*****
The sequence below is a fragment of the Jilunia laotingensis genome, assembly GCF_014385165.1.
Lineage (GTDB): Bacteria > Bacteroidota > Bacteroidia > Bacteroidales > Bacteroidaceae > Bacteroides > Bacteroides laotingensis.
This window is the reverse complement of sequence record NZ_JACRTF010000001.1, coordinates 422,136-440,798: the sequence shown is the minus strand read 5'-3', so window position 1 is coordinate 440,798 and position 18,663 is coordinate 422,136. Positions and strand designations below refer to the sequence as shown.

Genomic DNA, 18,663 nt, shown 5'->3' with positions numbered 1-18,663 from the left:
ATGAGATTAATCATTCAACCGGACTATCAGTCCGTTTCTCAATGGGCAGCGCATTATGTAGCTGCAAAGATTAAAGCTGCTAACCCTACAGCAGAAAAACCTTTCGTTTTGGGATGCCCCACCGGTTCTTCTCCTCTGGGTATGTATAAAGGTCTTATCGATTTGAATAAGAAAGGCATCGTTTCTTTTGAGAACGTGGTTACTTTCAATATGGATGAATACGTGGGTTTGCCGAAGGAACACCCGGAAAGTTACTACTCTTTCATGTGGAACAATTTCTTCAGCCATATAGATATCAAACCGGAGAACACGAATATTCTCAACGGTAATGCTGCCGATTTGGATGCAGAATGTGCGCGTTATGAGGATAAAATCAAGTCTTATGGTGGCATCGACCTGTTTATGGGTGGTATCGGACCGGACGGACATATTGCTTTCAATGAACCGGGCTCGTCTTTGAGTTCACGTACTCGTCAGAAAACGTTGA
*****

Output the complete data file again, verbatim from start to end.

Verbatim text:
The sequence below is a fragment of the Jilunia laotingensis genome, assembly GCF_014385165.1.
Lineage (GTDB): Bacteria > Bacteroidota > Bacteroidia > Bacteroidales > Bacteroidaceae > Bacteroides > Bacteroides laotingensis.
This window is the reverse complement of sequence record NZ_JACRTF010000001.1, coordinates 422,136-440,798: the sequence shown is the minus strand read 5'-3', so window position 1 is coordinate 440,798 and position 18,663 is coordinate 422,136. Positions and strand designations below refer to the sequence as shown.

Genomic DNA, 18,663 nt, shown 5'->3' with positions numbered 1-18,663 from the left:
ATGAGATTAATCATTCAACCGGACTATCAGTCCGTTTCTCAATGGGCAGCGCATTATGTAGCTGCAAAGATTAAAGCTGCTAACCCTACAGCAGAAAAACCTTTCGTTTTGGGATGCCCCACCGGTTCTTCTCCTCTGGGTATGTATAAAGGTCTTATCGATTTGAATAAGAAAGGCATCGTTTCTTTTGAGAACGTGGTTACTTTCAATATGGATGAATACGTGGGTTTGCCGAAGGAACACCCGGAAAGTTACTACTCTTTCATGTGGAACAATTTCTTCAGCCATATAGATATCAAACCGGAGAACACGAATATTCTCAACGGTAATGCTGCCGATTTGGATGCAGAATGTGCGCGTTATGAGGATAAAATCAAGTCTTATGGTGGCATCGACCTGTTTATGGGTGGTATCGGACCGGACGGACATATTGCTTTCAATGAACCGGGCTCGTCTTTGAGTTCACGTACTCGTCAGAAAACGTTGA